FIG. 3 illustrates a method of implementing recognition a cross out of text. When a user crosses out letters or words using lines, each horizontal line is made through several existing pen strokes. According to the present invention, both the pen strokes for words or characters before and after the cross out are recognized. The strokes written after the cross out are written on top of where the cross out occurred. If the cross out is a complete word, then the two groups of pen strokes are kept separate. If only several letters are crossed out, then the sequence of the pen strokes is adjusted to appear in the correct order. The original time stamps of each entry are kept, but the sequence of the letters are adjusted for recognition purposes. When entire word cross out occurs and a new word is written, the user is presented with the original word and the new word. When cross out occurs for some of the letters of the word, then only the new word appears. Cross outs are also able to have initials assigned to them.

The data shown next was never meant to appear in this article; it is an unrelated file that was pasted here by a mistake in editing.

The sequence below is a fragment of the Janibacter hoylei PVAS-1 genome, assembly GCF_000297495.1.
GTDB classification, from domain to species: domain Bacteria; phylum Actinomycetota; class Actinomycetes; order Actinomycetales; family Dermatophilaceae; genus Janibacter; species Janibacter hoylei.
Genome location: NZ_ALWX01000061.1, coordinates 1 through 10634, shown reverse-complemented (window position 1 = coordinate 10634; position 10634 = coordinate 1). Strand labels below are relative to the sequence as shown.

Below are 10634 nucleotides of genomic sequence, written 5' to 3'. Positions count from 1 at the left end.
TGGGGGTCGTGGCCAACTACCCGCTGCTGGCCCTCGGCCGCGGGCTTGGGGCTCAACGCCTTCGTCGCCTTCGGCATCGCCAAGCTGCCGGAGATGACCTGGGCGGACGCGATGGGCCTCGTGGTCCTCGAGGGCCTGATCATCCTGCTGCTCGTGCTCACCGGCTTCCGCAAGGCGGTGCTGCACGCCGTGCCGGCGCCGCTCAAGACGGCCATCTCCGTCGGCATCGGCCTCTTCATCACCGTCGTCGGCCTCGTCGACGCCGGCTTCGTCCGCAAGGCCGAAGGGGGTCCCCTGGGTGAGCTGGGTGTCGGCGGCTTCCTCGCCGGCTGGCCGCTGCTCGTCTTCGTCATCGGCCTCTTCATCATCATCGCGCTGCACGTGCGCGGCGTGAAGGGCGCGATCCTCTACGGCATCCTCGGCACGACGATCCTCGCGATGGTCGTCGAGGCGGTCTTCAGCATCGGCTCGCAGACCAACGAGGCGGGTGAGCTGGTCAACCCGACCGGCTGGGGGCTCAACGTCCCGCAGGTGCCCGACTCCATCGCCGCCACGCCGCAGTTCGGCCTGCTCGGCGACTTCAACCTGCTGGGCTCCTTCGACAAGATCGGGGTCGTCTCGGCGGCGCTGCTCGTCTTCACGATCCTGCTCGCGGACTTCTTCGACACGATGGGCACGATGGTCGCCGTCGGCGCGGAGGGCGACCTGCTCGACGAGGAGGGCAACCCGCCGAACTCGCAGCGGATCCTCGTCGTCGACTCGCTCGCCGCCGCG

In the step 300, pen stroke data is acquired. The pen stroke data is sent to be checked for a cross out, in the step 302. In the step 304, the pen stroke data is checked for a cross out. If the pen stroke data does not contain a cross out, then the pen stroke data is sent to a recognizer to be recognized, in the step 306. If the pen stroke data does contain a cross out, the cross out is determined to be for characters (e.g. part of a word) or an entire word, in the step 308. If the cross out is for one or more characters and not the entire word, then in the step 310, the pen strokes that were to be sent to the recognizer are crossed out and removed. Additionally, the pen strokes are re-sequenced so that added characters are sequenced before the characters to the right of the cross out and after the characters to the left of the cross out. In other words, the sequence of the pen strokes are adjusted to appear in a left to right order. Then, in the step 312, the re-sequenced pen strokes are sent to the recognizer. If the cross out is for an entire word, then in the step 314, the two words, the crossed out word and the subsequently written word, are time sequenced based on the cross out. Two pen stroke files are generated. In the step 316, the two pen stroke files are sent to the recognizer, one from the strokes before the cross out and one from after. In the step 318, both words before and after the cross out are shown.